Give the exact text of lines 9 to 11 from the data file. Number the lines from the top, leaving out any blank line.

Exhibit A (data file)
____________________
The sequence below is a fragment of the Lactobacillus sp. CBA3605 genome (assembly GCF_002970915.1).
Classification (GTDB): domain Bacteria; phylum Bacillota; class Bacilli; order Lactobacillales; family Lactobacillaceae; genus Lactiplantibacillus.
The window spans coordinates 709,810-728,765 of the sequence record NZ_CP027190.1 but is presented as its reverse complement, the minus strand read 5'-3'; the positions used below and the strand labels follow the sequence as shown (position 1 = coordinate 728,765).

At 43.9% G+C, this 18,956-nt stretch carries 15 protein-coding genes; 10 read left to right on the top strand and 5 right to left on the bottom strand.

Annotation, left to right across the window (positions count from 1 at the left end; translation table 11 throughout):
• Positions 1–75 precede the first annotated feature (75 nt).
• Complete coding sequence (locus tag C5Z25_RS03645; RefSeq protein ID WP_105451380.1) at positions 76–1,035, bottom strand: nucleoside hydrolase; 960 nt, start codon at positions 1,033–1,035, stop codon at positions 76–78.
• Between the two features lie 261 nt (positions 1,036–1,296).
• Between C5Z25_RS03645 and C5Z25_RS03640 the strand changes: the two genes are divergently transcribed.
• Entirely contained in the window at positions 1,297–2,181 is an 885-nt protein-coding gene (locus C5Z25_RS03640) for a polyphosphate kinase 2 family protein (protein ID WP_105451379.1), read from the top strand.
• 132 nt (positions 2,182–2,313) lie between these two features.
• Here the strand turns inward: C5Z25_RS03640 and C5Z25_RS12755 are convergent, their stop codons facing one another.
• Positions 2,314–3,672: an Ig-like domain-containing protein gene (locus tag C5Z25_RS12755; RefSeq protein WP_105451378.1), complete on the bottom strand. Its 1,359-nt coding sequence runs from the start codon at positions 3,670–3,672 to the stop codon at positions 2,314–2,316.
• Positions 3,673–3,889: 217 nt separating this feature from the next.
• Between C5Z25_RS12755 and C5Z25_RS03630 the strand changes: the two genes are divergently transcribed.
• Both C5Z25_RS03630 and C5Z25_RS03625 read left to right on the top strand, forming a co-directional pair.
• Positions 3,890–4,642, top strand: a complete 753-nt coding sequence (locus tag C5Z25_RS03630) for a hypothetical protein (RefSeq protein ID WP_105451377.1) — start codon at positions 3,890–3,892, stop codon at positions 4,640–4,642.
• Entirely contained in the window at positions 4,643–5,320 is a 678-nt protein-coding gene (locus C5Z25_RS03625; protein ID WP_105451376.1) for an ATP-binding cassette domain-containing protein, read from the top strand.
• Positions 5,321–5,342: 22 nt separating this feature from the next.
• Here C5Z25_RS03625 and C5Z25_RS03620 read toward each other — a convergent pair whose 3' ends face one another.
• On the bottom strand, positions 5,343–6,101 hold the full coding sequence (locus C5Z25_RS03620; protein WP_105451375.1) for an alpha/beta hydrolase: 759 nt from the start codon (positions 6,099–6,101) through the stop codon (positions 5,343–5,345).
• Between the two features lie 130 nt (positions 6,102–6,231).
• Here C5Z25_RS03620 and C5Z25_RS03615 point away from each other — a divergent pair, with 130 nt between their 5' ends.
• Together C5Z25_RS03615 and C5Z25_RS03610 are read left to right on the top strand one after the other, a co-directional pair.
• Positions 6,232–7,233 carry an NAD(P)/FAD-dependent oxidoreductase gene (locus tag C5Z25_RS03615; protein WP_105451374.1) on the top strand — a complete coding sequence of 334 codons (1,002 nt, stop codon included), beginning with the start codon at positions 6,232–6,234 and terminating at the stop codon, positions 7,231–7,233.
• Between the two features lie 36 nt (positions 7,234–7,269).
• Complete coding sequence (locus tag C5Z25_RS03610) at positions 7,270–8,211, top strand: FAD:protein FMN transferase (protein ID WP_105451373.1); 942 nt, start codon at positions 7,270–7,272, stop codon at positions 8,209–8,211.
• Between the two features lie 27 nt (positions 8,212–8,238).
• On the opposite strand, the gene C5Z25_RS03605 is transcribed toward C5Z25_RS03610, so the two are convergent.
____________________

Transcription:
• Between C5Z25_RS03645 and C5Z25_RS03640 the strand changes: the two genes are divergently transcribed.
• Entirely contained in the window at positions 1,297–2,181 is an 885-nt protein-coding gene (locus C5Z25_RS03640) for a polyphosphate kinase 2 family protein (protein ID WP_105451379.1), read from the top strand.
• 132 nt (positions 2,182–2,313) lie between these two features.